Jerry Sandusky never showed signs of abusing young boys, a character witness said at the trial of the former Pennsylvania State University assistant football coach as the defense began putting on its case.
“Jerry had a great reputation,” Richard Anderson, a retired member of the coaching staff who worked with Sandusky and considered him a close friend, told a jury yesterday. “He was well thought of in every regard.”
Anderson said he never saw anything inappropriate involving Sandusky, 68.
The ex-coach faces more than 50 accusations of assaulting 10 boys over 15 years. He may spend the rest of his life in jail if convicted. The trial, in state court in Bellefonte, Pennsylvania, began June 11.
Another character witness, retiree Booker Brooks, told jurors he coached with Sandusky and went with him on scouting trips.
Sandusky is “a great guy” and his reputation is “exemplary, top-notch,” Brooks said.
Both witnesses said it wasn’t unusual for coaches to take showers with youths.
Prosecutors earlier presented testimony of some of the alleged victims, including accounts of purported shower assaults. The men now range in age from 18 to 28.
As the trial began, defense attorney Joseph Amendola urged jurors to “keep an open mind” until they hear all the evidence.
Sandusky is charged with multiple counts of involuntary deviate sexual intercourse, each punishable by as long as 20 years in prison. Sandusky denies the allegations.
Judge John M. Cleland, who is presiding over the trial, told jurors the defense may wind down its case by June 20, with closing arguments possible on June 21.
Cleland said that when they begin deliberating, jurors will be sequestered, “isolated from outside influences.”
Prosecutors say Sandusky used the charity he founded in 1977, the Second Mile, to recruit victims, “grooming” them with gifts, trips to football games and money.
A 28-year-old man who met Sandusky through Second Mile testified that Sandusky began touching him inappropriately in 1997 when he was about 13.
The man said Sandusky eventually forced him to perform oral sex more than 40 times over five years. As the boy matured, he would sometimes hide in a closet when Sandusky arrived looking for him, the witness said.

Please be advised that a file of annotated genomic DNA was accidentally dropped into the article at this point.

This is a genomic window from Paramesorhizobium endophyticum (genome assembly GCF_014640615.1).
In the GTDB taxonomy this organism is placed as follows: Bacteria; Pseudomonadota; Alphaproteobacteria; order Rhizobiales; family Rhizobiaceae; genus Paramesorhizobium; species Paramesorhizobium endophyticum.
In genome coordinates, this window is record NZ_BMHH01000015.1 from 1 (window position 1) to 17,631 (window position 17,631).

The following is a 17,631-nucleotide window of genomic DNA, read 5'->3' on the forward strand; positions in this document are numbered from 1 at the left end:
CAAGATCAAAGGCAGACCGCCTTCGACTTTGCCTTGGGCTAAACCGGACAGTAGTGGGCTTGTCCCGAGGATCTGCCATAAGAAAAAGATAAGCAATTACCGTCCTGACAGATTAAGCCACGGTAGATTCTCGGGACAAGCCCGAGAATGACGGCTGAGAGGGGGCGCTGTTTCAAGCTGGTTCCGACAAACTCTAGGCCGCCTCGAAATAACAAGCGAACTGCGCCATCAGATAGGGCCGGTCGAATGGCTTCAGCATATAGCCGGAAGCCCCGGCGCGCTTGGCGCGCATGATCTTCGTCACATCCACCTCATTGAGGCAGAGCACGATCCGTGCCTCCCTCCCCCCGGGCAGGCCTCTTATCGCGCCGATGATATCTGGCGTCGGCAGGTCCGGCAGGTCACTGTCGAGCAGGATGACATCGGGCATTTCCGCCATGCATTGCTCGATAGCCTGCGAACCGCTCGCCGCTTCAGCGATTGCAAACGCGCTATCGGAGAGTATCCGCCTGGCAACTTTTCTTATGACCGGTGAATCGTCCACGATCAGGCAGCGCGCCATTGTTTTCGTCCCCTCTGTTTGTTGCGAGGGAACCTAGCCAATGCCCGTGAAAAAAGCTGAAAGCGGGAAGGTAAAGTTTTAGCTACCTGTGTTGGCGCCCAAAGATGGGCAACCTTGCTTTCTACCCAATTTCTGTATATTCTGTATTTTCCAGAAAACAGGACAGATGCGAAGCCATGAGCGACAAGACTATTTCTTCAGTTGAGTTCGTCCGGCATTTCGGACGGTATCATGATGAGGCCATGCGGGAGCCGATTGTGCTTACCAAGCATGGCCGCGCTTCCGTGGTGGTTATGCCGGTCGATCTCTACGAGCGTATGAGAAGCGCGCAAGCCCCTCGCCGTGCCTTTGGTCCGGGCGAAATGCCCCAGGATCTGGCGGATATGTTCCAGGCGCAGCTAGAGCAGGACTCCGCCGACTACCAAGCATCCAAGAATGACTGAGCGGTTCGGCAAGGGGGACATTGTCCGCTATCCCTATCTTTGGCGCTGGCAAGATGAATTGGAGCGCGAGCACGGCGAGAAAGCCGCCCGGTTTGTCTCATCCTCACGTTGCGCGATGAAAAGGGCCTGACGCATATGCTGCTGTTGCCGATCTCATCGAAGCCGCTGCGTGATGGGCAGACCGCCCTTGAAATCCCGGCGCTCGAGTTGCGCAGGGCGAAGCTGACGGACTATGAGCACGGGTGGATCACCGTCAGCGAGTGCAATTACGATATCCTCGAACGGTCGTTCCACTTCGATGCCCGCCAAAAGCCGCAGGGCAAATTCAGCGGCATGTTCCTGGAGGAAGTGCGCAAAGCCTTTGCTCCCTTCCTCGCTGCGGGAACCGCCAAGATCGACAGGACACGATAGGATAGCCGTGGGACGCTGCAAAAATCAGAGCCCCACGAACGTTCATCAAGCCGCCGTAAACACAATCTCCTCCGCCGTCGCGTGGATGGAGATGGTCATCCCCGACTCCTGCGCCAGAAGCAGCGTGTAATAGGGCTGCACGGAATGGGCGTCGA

According to testimony in a grand jury report released at the time of Sandusky’s arrest, he abused boys in the showers of a school athletic building and invited victims to Penn State games as well as into his home.
Under cross-examination, Anderson said he’d seen Sandusky showering with young boys.
“Do you shower with young boys?” he was asked by lead prosecutor Joseph McGettigan.
“Yes, all the time,” Anderson replied.
Asked whether he hugged them, he said “no.”
“The first time I ever took a shower in high school was with coaches, that was part of my life,” Anderson said.
When Brooks was cross-examined, he said that “throughout my life as a football coach, I have showered with younger men than myself.”
“That’s common,” he said. “You go into your local YMCA today, you’ll see many individuals of different ages in the shower.”
“If someone took your grandson and hugged him in the shower, would that be agreeable?” McGettigan asked.
“Well, no,” Brooks said.
David B. Pasquinelli, a political consultant, testified in Sandusky’s defense that the two worked together on a $7 million mobile-fundraising campaign beginning in 2007 for Second Mile.
“Jerry was a local hero,” he said. “I saw mutual admiration” between the charity’s youth and Sandusky. “I saw a lot of goofing around. Jerry had a very unique way” of relating to youngsters “that many of us were inspired by.”
The case is Commonwealth of Pennsylvania v. Sandusky, CP-14-2422-2011, Court of Common Pleas, Centre County, Pennsylvania (Bellefonte).
To contact the reporters on this story: Drew Gingrich in Bellefonte, Pennsylvania; Sophia Pearson in Philadelphia at email@example.com; Phil Milford in Wilmington, Delaware, at firstname.lastname@example.org.
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